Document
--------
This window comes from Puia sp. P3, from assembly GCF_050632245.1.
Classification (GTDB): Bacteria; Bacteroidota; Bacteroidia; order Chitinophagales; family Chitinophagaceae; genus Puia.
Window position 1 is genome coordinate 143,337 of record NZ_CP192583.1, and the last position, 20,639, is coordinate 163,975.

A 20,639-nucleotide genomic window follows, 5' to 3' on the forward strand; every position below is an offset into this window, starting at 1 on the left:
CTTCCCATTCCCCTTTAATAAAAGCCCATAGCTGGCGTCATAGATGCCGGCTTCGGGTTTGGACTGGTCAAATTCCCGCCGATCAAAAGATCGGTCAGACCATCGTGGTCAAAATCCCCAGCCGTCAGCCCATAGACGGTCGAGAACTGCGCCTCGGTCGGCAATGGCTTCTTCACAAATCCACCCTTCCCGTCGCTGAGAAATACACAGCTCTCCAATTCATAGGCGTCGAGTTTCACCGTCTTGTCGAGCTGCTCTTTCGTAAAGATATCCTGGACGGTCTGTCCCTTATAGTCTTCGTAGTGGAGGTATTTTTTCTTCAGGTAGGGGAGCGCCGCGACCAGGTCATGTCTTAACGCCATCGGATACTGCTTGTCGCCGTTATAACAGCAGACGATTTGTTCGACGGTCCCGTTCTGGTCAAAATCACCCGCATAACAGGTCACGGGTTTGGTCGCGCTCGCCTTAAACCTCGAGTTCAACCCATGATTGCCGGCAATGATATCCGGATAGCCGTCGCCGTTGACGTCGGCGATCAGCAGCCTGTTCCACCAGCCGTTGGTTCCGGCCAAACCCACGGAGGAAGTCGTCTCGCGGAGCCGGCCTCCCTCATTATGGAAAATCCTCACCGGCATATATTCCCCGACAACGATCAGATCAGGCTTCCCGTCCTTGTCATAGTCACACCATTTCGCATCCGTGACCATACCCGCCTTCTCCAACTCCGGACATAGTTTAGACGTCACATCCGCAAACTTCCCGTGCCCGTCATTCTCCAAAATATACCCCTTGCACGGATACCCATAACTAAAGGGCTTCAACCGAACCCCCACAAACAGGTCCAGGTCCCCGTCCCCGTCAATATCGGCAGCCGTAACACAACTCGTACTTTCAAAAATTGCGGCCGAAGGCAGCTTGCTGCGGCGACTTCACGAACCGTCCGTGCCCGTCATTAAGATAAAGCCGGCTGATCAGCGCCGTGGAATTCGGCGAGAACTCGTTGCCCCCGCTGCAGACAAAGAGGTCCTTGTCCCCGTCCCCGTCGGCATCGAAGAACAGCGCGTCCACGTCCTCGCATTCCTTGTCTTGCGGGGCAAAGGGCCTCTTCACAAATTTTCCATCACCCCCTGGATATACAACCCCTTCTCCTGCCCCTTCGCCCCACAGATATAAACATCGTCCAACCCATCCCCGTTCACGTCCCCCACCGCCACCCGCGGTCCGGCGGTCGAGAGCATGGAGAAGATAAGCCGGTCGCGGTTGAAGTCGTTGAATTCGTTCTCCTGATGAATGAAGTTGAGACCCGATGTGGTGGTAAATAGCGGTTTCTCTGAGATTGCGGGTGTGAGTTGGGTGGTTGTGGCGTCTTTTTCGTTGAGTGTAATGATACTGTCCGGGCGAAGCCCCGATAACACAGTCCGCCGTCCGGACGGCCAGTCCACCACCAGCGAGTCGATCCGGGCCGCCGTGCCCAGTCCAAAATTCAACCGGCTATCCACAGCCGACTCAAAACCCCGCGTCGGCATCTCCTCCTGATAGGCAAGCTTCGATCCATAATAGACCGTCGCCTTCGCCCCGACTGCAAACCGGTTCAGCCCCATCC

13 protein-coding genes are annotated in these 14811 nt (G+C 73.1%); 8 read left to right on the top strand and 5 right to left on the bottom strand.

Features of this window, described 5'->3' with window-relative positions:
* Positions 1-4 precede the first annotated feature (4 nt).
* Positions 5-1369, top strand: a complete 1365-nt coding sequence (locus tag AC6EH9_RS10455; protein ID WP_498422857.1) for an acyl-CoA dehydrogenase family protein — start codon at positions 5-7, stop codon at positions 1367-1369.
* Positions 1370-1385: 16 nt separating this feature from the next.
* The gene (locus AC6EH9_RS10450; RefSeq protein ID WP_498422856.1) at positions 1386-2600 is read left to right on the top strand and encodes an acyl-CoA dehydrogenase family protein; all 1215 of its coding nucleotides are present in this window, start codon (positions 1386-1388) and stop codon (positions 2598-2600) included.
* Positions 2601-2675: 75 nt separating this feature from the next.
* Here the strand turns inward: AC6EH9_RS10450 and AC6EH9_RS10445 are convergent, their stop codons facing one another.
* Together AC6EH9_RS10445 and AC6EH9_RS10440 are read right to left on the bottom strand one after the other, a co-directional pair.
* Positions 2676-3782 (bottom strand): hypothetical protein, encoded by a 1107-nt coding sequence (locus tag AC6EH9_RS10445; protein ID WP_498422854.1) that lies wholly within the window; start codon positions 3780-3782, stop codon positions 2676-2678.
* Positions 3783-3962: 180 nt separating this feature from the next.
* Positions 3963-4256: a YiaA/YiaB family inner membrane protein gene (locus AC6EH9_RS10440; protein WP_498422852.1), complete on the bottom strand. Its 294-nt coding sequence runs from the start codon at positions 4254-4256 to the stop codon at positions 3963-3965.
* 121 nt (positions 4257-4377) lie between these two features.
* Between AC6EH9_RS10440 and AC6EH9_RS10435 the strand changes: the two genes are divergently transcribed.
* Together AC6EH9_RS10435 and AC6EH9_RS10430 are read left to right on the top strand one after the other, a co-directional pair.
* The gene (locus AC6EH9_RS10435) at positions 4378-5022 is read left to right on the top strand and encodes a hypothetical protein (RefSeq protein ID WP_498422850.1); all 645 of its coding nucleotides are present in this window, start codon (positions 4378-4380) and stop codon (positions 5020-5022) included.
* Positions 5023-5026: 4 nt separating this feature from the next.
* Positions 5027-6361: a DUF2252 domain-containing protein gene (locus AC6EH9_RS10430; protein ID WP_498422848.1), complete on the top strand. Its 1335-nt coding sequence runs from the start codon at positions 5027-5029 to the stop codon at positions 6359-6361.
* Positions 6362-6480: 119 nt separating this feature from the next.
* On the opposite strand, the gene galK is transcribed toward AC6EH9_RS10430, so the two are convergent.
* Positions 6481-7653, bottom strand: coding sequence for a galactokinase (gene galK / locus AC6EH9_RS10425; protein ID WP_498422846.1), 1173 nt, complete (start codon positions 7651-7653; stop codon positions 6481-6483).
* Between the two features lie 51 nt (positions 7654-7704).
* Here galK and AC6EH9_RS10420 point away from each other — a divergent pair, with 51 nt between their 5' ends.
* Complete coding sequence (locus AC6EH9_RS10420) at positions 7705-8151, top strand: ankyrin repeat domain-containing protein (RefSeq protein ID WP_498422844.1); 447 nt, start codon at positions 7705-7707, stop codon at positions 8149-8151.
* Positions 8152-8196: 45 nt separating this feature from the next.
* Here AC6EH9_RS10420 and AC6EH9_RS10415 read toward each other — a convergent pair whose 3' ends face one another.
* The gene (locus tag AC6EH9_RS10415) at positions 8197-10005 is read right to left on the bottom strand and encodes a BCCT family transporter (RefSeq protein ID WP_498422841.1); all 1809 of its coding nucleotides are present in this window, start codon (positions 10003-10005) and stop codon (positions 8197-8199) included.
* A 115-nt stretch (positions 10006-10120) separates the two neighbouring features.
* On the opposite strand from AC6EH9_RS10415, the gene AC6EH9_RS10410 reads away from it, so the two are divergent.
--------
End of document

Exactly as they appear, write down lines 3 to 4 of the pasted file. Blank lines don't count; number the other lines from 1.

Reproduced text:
Window position 1 is genome coordinate 143,337 of record NZ_CP192583.1, and the last position, 20,639, is coordinate 163,975.

A 20,639-nucleotide genomic window follows, 5' to 3' on the forward strand; every position below is an offset into this window, starting at 1 on the left: